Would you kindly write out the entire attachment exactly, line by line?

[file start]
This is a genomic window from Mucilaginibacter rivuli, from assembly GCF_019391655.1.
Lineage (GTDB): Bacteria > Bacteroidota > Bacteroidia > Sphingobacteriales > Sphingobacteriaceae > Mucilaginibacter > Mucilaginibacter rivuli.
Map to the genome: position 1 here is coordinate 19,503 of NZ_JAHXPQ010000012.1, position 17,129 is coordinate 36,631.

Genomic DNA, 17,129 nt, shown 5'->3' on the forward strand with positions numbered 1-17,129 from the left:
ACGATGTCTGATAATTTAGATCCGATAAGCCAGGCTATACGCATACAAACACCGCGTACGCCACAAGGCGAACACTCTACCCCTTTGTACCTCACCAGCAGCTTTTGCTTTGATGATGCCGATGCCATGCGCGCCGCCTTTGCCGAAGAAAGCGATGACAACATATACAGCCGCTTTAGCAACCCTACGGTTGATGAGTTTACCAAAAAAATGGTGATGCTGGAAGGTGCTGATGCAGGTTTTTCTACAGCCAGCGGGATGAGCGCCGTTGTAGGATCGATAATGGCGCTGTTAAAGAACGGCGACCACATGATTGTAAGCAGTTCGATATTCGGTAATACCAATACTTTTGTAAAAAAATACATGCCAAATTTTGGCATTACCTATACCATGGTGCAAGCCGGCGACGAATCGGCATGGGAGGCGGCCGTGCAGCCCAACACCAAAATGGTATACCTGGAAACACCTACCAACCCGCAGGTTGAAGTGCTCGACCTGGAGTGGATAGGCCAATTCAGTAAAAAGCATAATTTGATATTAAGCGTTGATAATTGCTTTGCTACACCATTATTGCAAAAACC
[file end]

This is a genomic window from Mucilaginibacter rivuli, from assembly GCF_019391655.1.
Lineage (GTDB): Bacteria > Bacteroidota > Bacteroidia > Sphingobacteriales > Sphingobacteriaceae > Mucilaginibacter > Mucilaginibacter rivuli.
Map to the genome: position 1 here is coordinate 19,503 of NZ_JAHXPQ010000012.1, position 17,129 is coordinate 36,631.

Genomic DNA, 17,129 nt, shown 5'->3' on the forward strand with positions numbered 1-17,129 from the left:
ACGATGTCTGATAATTTAGATCCGATAAGCCAGGCTATACGCATACAAACACCGCGTACGCCACAAGGCGAACACTCTACCCCTTTGTACCTCACCAGCAGCTTTTGCTTTGATGATGCCGATGCCATGCGCGCCGCCTTTGCCGAAGAAAGCGATGACAACATATACAGCCGCTTTAGCAACCCTACGGTTGATGAGTTTACCAAAAAAATGGTGATGCTGGAAGGTGCTGATGCAGGTTTTTCTACAGCCAGCGGGATGAGCGCCGTTGTAGGATCGATAATGGCGCTGTTAAAGAACGGCGACCACATGATTGTAAGCAGTTCGATATTCGGTAATACCAATACTTTTGTAAAAAAATACATGCCAAATTTTGGCATTACCTATACCATGGTGCAAGCCGGCGACGAATCGGCATGGGAGGCGGCCGTGCAGCCCAACACCAAAATGGTATACCTGGAAACACCTACCAACCCGCAGGTTGAAGTGCTCGACCTGGAGTGGATAGGCCAATTCAGTAAAAAGCATAATTTGATATTAAGCGTTGATAATTGCTTTGCTACACCATTATTGCAAAAACC